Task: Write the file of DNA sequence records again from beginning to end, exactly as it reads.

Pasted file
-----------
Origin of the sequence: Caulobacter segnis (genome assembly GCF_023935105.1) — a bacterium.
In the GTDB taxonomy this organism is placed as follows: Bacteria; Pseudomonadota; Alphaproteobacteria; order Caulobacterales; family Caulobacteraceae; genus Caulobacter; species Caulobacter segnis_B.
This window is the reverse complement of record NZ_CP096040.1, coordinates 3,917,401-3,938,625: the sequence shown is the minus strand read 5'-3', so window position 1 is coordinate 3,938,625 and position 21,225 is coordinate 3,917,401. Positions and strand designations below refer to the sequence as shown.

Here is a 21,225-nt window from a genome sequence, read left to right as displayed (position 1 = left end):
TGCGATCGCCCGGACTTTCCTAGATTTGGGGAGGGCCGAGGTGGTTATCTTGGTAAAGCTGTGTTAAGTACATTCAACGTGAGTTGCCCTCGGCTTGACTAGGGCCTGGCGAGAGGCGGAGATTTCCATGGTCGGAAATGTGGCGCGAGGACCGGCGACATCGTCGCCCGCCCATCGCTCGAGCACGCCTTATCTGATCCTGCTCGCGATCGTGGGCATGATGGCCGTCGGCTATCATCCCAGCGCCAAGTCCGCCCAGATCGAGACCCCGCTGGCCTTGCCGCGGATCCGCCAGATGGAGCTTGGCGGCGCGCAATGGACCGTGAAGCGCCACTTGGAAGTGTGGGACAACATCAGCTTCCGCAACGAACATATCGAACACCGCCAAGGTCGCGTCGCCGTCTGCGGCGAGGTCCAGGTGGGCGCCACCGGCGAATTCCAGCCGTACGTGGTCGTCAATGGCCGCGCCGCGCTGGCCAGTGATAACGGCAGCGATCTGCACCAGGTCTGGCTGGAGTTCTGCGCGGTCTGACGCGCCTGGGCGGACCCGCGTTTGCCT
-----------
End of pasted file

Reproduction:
Origin of the sequence: Caulobacter segnis (genome assembly GCF_023935105.1) — a bacterium.
In the GTDB taxonomy this organism is placed as follows: Bacteria; Pseudomonadota; Alphaproteobacteria; order Caulobacterales; family Caulobacteraceae; genus Caulobacter; species Caulobacter segnis_B.
This window is the reverse complement of record NZ_CP096040.1, coordinates 3,917,401-3,938,625: the sequence shown is the minus strand read 5'-3', so window position 1 is coordinate 3,938,625 and position 21,225 is coordinate 3,917,401. Positions and strand designations below refer to the sequence as shown.

Here is a 21,225-nt window from a genome sequence, read left to right as displayed (position 1 = left end):
TGCGATCGCCCGGACTTTCCTAGATTTGGGGAGGGCCGAGGTGGTTATCTTGGTAAAGCTGTGTTAAGTACATTCAACGTGAGTTGCCCTCGGCTTGACTAGGGCCTGGCGAGAGGCGGAGATTTCCATGGTCGGAAATGTGGCGCGAGGACCGGCGACATCGTCGCCCGCCCATCGCTCGAGCACGCCTTATCTGATCCTGCTCGCGATCGTGGGCATGATGGCCGTCGGCTATCATCCCAGCGCCAAGTCCGCCCAGATCGAGACCCCGCTGGCCTTGCCGCGGATCCGCCAGATGGAGCTTGGCGGCGCGCAATGGACCGTGAAGCGCCACTTGGAAGTGTGGGACAACATCAGCTTCCGCAACGAACATATCGAACACCGCCAAGGTCGCGTCGCCGTCTGCGGCGAGGTCCAGGTGGGCGCCACCGGCGAATTCCAGCCGTACGTGGTCGTCAATGGCCGCGCCGCGCTGGCCAGTGATAACGGCAGCGATCTGCACCAGGTCTGGCTGGAGTTCTGCGCGGTCTGACGCGCCTGGGCGGACCCGCGTTTGCCT